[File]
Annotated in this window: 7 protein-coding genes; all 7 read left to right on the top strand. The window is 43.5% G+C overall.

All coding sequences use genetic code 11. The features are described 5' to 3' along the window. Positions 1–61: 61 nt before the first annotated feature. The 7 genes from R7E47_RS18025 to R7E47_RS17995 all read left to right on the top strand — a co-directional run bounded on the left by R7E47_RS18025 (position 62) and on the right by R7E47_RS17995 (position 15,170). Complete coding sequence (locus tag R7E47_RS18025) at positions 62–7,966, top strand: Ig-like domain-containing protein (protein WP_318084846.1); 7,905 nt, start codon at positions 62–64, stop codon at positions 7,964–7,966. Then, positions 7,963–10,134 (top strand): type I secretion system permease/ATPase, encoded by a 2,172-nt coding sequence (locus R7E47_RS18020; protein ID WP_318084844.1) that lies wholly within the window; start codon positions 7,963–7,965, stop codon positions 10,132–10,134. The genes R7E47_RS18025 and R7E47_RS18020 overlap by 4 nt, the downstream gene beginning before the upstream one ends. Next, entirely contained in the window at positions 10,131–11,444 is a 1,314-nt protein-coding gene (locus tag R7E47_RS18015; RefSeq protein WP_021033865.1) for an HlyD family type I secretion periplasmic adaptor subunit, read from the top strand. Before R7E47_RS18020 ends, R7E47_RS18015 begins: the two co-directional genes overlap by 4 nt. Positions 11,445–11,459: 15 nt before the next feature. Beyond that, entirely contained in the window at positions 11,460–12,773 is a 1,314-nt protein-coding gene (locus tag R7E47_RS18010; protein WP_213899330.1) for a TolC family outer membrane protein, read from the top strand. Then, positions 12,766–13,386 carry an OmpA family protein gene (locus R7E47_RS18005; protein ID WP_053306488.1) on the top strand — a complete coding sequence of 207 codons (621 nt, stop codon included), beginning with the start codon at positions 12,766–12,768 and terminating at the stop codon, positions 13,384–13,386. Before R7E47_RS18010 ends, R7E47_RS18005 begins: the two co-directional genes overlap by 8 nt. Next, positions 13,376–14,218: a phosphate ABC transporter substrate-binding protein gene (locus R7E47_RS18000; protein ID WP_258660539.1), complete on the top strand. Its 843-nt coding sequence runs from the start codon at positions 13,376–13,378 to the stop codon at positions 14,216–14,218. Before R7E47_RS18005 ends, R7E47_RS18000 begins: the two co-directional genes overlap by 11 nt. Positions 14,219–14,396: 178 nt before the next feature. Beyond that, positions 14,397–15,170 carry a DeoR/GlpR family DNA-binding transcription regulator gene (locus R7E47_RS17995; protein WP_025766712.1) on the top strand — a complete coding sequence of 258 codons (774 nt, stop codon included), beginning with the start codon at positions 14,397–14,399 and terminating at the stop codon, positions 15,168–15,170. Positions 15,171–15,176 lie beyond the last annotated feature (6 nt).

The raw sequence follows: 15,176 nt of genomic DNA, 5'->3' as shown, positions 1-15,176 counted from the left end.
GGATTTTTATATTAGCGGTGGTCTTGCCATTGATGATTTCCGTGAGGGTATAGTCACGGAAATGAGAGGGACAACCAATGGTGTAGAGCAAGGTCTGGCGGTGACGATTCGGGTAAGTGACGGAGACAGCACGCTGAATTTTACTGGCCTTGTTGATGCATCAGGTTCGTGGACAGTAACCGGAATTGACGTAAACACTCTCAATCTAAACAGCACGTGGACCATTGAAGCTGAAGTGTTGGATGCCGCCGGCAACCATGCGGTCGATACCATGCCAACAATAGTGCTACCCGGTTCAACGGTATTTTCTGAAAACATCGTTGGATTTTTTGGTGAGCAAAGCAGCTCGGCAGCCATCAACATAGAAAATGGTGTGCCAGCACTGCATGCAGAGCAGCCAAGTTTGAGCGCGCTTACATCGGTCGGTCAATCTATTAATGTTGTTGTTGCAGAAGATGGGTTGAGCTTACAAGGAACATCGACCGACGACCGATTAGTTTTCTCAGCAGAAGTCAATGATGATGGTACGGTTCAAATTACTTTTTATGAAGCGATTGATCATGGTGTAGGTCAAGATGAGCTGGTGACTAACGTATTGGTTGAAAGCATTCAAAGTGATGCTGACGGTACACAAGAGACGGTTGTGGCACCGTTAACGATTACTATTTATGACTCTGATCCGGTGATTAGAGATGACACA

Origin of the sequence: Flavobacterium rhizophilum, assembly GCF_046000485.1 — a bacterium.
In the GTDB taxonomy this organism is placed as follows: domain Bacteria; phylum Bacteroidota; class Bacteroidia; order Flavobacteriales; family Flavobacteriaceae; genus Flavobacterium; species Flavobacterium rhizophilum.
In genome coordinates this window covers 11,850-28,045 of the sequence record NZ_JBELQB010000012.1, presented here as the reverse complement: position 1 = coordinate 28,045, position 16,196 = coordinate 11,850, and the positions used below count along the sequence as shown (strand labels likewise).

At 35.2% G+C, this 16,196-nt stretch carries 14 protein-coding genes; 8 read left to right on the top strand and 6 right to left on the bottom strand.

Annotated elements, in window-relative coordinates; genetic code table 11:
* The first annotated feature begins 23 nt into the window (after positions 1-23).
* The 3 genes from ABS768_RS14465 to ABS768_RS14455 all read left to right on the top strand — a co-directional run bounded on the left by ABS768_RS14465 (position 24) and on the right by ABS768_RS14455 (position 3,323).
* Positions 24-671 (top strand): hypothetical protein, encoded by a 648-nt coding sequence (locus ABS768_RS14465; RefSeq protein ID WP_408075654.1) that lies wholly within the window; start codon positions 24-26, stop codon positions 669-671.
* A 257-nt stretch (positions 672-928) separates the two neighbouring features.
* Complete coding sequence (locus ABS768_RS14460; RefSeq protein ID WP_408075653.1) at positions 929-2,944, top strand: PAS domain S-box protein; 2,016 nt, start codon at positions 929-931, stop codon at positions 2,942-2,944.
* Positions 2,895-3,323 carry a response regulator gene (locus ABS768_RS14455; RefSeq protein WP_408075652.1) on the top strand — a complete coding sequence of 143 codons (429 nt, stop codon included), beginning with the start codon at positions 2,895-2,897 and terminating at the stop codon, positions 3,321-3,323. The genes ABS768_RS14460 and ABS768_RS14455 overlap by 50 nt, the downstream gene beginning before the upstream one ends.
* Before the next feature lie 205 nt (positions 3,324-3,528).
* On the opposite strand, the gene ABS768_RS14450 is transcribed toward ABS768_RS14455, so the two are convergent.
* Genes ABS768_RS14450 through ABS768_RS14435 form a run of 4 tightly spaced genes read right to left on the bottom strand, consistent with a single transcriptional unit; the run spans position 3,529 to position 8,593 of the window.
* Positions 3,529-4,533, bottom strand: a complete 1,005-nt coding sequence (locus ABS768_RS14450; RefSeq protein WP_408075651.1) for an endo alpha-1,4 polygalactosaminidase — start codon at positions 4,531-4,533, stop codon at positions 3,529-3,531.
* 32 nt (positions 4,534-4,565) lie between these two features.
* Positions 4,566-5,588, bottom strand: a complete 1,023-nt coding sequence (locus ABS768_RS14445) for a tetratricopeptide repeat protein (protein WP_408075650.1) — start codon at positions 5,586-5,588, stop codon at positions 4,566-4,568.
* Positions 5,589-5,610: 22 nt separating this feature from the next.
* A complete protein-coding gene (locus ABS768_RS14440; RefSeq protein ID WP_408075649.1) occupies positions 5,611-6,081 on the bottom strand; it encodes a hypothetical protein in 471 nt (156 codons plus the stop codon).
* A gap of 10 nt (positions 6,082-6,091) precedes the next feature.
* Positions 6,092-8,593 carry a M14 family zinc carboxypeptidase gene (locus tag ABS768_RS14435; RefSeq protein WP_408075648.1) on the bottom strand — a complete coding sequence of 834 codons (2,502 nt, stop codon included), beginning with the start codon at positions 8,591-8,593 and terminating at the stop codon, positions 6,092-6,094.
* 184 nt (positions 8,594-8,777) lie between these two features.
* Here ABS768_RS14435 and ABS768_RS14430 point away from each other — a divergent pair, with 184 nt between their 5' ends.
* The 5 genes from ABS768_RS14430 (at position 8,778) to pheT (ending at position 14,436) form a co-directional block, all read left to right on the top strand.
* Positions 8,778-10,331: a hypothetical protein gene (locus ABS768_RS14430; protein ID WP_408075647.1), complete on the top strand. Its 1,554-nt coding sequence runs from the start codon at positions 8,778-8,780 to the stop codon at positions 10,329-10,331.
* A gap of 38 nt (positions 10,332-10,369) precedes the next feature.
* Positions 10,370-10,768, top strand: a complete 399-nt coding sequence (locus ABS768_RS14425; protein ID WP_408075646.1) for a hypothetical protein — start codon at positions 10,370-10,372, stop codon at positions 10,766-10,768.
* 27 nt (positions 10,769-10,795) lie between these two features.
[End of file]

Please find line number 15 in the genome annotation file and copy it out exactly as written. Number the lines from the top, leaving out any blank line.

* Positions 2,895-3,323 carry a response regulator gene (locus ABS768_RS14455; RefSeq protein WP_408075652.1) on the top strand — a complete coding sequence of 143 codons (429 nt, stop codon included), beginning with the start codon at positions 2,895-2,897 and terminating at the stop codon, positions 3,321-3,323. The genes ABS768_RS14460 and ABS768_RS14455 overlap by 50 nt, the downstream gene beginning before the upstream one ends.